Mirsky's Worst of the Web

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Mirsky's Worst Of The Web (WOTW) was devoted to showcasing what David Mirsky, a former Harvard Lampoon writer, considered "the worst web sites ever". WOTW was the first well-trafficked site to feature "bad" web sites for entertainment purposes. His commentary was short on constructive criticism and long on insulting the web site layout, content and graphics, and sometimes the web designers themselves.

The site[edit]

WOTW was created by Mirsky in January 1995, in response to sites such as Glenn Davis's Cool Site of the Day.[1] The format was simple: three days a week, Mirsky would select about three new sites, providing links and one-sentence comments that were "acidic, addictive, and insanely funny".[2] For some time, at least, this was a paid job, supported by web service provider Volant.

The site’s tagline was "If it isn't Mirsky's then it isn't the worst!"

An early article on the site (from Marketing Tools) gives some of its flavor:

There's a page with fuzzy photos celebrating the (unremarkable) renovation of a restaurant's dining room, which neglects to give the restaurant's name anywhere except in the small-print hypertext links at the bottom. There's one detailing a hamster's courageous but ultimately unsuccessful battle against tuberculosis (thankfully unillustrated). And there's a page for a surgical instrument supplier with nothing on it but the cover of the Fall catalog, featuring a shot of an intrusive-looking piece of equipment superimposed over an outdoor scene, and the caption, "Reaching New Horizons" ("Maybe the manufacturers are subtly hinting that it can also be used for fishing," Mirsky cracks.)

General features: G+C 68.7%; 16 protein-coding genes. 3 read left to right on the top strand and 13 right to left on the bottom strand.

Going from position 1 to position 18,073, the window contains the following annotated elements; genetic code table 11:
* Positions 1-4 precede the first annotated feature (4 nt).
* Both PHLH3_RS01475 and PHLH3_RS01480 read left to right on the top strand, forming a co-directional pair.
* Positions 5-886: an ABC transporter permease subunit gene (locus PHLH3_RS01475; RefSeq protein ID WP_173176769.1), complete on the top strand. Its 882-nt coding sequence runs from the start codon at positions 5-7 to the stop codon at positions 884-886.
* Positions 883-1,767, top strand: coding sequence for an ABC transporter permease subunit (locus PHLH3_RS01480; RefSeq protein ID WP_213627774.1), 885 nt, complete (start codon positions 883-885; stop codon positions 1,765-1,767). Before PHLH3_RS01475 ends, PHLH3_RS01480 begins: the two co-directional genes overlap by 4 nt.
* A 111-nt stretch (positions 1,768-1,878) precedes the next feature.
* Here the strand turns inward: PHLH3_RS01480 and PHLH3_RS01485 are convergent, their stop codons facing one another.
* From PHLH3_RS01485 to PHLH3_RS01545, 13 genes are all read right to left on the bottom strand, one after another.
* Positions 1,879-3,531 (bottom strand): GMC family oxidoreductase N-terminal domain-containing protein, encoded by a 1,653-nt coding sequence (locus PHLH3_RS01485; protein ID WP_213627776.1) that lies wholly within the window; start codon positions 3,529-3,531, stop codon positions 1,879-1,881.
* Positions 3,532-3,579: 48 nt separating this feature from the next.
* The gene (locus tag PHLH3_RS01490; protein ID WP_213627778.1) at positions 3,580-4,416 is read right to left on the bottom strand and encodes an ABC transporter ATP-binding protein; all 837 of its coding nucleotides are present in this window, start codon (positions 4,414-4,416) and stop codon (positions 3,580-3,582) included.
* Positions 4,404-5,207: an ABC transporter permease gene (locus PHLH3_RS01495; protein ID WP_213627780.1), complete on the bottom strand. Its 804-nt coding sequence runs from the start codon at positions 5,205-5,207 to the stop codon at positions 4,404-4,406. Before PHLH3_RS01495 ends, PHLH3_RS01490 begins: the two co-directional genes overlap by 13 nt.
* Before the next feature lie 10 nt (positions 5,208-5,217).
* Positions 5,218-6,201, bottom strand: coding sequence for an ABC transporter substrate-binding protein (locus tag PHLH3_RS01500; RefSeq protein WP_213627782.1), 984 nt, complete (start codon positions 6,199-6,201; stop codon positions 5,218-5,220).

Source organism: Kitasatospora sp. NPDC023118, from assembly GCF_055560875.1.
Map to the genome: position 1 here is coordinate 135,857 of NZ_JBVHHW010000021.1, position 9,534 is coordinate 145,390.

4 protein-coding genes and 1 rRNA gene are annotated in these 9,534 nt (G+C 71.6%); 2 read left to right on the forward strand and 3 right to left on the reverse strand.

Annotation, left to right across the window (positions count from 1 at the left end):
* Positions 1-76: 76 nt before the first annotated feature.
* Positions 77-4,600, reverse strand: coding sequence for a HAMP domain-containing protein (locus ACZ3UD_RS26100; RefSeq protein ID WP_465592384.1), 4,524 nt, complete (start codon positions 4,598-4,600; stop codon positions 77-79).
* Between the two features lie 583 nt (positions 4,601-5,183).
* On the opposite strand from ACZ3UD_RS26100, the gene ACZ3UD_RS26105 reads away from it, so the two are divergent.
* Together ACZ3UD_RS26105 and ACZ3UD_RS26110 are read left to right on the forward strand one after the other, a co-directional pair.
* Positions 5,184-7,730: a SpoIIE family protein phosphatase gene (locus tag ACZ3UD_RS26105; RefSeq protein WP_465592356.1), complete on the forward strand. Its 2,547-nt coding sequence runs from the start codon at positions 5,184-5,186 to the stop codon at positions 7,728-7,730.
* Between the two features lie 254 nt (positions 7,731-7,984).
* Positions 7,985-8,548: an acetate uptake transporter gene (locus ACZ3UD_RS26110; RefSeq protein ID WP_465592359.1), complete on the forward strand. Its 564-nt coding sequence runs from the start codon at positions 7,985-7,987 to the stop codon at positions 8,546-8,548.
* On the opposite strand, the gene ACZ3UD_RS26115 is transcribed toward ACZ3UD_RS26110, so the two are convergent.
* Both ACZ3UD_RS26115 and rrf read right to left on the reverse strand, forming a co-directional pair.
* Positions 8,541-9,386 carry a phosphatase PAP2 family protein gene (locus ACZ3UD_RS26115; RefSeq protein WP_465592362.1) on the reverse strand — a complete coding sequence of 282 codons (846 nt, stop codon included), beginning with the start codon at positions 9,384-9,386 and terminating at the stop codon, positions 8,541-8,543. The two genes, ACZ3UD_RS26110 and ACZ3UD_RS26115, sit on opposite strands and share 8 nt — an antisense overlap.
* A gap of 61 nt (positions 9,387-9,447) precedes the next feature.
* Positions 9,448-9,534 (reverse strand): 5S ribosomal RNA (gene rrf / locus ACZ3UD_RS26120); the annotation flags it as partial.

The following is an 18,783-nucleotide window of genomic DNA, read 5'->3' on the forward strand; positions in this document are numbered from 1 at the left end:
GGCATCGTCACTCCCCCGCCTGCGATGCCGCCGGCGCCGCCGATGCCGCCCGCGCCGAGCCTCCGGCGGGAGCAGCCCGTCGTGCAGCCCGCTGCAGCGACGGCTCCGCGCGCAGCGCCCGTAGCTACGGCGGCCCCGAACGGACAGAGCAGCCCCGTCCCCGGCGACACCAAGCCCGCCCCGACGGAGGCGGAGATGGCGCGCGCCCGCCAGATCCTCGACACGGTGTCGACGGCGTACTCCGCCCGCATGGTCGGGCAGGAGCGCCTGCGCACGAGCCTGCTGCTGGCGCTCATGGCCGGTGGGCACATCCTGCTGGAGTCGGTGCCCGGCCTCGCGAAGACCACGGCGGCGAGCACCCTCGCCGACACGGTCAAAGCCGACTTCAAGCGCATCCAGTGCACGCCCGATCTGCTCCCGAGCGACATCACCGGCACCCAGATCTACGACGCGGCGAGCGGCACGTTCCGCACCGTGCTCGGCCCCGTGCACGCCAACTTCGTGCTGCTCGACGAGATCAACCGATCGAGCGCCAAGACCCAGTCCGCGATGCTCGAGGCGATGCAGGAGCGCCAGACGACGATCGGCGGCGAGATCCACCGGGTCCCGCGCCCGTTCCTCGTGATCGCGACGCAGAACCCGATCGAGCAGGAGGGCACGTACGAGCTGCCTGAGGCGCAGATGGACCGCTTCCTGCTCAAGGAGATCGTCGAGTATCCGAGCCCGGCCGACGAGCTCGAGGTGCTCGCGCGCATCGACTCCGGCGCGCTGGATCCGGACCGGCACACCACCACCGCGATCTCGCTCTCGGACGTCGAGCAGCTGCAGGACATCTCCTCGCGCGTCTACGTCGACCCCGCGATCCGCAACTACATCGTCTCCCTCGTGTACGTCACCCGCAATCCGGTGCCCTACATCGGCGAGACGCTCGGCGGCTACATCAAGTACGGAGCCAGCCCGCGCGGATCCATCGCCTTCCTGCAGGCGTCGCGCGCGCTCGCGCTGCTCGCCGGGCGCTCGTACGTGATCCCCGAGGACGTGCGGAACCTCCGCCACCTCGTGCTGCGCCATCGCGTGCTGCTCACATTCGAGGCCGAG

According to several interviews, Mirsky expected WOTW to lead to money-making opportunities, and grew frustrated with maintaining it because it never did. On November 1, 1996, Mirsky stopped producing WOTW.[3]

Public reaction[edit]

Those interested in WOTW could be divided into two broad groups: fans who enjoyed his commentary, and critics who accused him of being insulting and unhelpful. While his fans found his commentary entertaining and suggested he provided a service by illustrating what to avoid while creating a web site, his critics[who?] called him unfair, saying he only insulted people for entertainment and had no qualification for judging web site design and content.

Reaction to being featured on WOTW[edit]

The general reaction from the web site designers themselves proved interesting. While the usual expected responses ranged from indifference to indignation, a surprising number of people whose web sites were featured on WOTW took it as a badge of honour to be slammed by Mirsky. Some web sites even proudly had a link to WOTW's review through a cheerful graphic that read "As featured on WOTW!!"

See also[edit]

References[edit]

  1. ^ "The Arbiters of Cool". Internet Underground Online. December 1995. Retrieved 2011-12-18. 
  2. ^ Hargraves, John. Laughs from the past. (Interview). Retrieved 2011-12-18. 
  3. ^ NetSlaves (2000-03-03). "Content Pioneer Recovers". Wired. Retrieved 2011-12-18.